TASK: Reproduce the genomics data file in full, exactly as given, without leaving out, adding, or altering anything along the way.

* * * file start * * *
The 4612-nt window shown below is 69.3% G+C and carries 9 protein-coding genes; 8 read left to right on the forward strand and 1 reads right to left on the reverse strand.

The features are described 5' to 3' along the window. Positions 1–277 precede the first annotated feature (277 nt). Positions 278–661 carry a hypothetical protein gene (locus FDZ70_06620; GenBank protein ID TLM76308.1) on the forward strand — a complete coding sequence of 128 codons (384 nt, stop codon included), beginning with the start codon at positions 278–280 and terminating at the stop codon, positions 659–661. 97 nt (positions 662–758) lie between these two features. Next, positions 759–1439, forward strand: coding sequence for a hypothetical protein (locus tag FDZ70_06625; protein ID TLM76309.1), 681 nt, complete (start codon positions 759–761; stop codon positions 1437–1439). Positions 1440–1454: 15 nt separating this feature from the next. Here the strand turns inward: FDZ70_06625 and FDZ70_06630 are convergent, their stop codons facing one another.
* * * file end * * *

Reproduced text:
The 4612-nt window shown below is 69.3% G+C and carries 9 protein-coding genes; 8 read left to right on the forward strand and 1 reads right to left on the reverse strand.

The features are described 5' to 3' along the window. Positions 1–277 precede the first annotated feature (277 nt). Positions 278–661 carry a hypothetical protein gene (locus FDZ70_06620; GenBank protein ID TLM76308.1) on the forward strand — a complete coding sequence of 128 codons (384 nt, stop codon included), beginning with the start codon at positions 278–280 and terminating at the stop codon, positions 659–661. 97 nt (positions 662–758) lie between these two features. Next, positions 759–1439, forward strand: coding sequence for a hypothetical protein (locus tag FDZ70_06625; protein ID TLM76309.1), 681 nt, complete (start codon positions 759–761; stop codon positions 1437–1439). Positions 1440–1454: 15 nt separating this feature from the next. Here the strand turns inward: FDZ70_06625 and FDZ70_06630 are convergent, their stop codons facing one another.